The few gun control advocates who don’t want every combustion-based weapon to be wiped off the face of the earth usually say that muskets are one of the few firearms which should remain legal. After all, they say, muskets were the weapons the founding fathers were referring to when they first drafted the Second Amendment. Besides, a musket can still kill a deer – the only thing, in their opinion, a gun should be used for. The great state of New York, however, tends to disagree. Just recently, several historical war reenactments have been cancelled in Upstate New York due to the state’s confusing gun laws.

According to state legislation, no firearm may be carried in sensitive locations. Sensitive locations are places such as schools, churches, parks or other places where large numbers of people can gather. It just so happens that the overwhelming majority of historical reenactment events are held at public parks. Confusingly, there seems to be a disagreement between the office of the governor and local law enforcement. Sheriff Scott Sherrer of Herkimer County was advised by local attorneys that anyone bringing a firearm, even an unloaded one, into the vicinity of a sensitive location would be in violation of New York’s sweeping new gun control law. This means every man who sets foot in a park with a musket on his shoulder will be guilty of a Class E felony, punishable by up to 1 ⅓ to 4 years in prison. Governor Kathy Hochul, however, said reenactments were in fact, not illegal and emphasized she would work with legislators and law enforcement to “ensure these events can proceed as they have for centuries.”

The governor’s statement, however, was not enough to calm the fears of New York reenactors. Several reenactment communities such as the 19th Angelica Civil War Reenactment, Fort Klock Historic Restoration, and others across New York have decided to stand down due to fears of violating state law. Funnily enough, the first time a group of Americans armed themselves in an illegally assembly against a tyrannical government was at Lexington. The charge against them was high treason, and the penalty was death. Unfortunately, if things in New York continue as they are, the thundering of hooves and the roar of musket fire will never be heard in the state ever again, and the battles of the past will remain in the history books.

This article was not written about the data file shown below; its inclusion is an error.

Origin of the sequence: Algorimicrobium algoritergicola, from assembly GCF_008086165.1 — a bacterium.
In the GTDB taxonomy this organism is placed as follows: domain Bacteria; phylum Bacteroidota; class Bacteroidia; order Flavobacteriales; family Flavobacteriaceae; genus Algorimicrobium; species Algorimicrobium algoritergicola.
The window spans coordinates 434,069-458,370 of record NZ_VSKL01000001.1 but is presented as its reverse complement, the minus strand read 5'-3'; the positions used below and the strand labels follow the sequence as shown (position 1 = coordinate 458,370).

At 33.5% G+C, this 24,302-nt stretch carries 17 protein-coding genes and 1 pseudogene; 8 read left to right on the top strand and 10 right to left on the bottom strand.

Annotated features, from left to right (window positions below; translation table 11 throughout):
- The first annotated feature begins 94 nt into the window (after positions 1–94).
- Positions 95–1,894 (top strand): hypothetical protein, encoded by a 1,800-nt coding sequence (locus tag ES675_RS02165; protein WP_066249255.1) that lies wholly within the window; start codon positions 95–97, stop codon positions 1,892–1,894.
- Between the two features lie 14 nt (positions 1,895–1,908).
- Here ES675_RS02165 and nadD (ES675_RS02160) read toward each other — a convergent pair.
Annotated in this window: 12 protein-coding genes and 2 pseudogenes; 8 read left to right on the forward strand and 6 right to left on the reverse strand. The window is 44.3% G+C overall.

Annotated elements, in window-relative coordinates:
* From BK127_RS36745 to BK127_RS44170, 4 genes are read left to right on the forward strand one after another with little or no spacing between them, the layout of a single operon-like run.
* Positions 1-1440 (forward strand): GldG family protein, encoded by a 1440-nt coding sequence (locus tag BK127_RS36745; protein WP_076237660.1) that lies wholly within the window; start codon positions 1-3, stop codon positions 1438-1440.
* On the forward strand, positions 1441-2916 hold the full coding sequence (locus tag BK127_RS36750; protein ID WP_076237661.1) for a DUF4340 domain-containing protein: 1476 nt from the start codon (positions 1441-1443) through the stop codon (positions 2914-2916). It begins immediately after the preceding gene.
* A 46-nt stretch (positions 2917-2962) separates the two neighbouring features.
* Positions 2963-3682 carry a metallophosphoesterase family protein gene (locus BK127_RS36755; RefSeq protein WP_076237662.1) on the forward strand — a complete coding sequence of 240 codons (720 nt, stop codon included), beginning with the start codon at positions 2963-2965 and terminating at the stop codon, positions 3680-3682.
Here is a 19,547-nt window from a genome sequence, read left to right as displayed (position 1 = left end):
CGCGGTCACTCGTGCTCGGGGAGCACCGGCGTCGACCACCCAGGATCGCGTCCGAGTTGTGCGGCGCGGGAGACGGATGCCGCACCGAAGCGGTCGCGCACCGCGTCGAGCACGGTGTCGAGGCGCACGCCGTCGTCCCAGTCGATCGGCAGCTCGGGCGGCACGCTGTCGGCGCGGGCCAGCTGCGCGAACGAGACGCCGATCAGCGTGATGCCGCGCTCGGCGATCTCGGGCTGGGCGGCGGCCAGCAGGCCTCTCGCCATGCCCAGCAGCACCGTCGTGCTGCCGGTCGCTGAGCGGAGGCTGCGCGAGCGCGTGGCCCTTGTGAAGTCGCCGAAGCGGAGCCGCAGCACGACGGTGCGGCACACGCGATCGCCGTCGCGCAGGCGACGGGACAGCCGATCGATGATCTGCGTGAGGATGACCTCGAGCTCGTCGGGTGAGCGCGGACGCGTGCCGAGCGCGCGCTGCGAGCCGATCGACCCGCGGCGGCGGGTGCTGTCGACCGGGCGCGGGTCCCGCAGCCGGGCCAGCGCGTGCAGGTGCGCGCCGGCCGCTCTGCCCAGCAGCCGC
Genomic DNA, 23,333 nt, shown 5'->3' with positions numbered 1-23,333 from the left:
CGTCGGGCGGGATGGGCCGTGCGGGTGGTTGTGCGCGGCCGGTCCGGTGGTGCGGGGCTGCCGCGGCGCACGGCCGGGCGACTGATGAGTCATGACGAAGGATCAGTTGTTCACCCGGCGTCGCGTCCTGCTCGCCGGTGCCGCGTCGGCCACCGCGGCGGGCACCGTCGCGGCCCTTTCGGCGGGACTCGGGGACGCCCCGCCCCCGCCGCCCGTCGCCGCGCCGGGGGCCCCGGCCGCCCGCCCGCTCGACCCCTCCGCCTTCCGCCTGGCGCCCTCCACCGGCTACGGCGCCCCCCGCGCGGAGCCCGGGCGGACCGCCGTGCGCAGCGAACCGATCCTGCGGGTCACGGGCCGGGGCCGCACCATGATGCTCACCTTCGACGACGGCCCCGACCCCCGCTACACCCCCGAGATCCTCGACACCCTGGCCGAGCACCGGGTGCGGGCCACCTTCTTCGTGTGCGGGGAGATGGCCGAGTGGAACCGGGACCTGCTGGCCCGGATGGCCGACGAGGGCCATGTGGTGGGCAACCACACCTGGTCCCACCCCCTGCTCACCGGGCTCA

Not only has New York dealt a knockout blow to living history education, but in what should be a surprise to no one, they’ve also hampered the local airsoft community. Under new legislation passed in August 2022, the governor has banned the ownership of any “realistic-looking imitation firearms” to protect New York’s children from being accidentally shot by police. Under the new legislation, any imitation firearm must be painted white, bright red, bright orange, bright yellow, bright green, bright blue, bright pink or bright purple or be constructed from translucent material, so as to not be mistaken for a real weapon. It also bans any laser attachments, for some reason. While the law’s logic is clear, dudes in tactical gear blasting each other with bright orange airsoft guns takes all the “sim” out of “milsim,” but more importantly it could provide criminals with a loophole. Thanks to this new imitation weapons law, the only “weapon” a New Yorker can openly carry looks like this:

Bright red PMR30 gun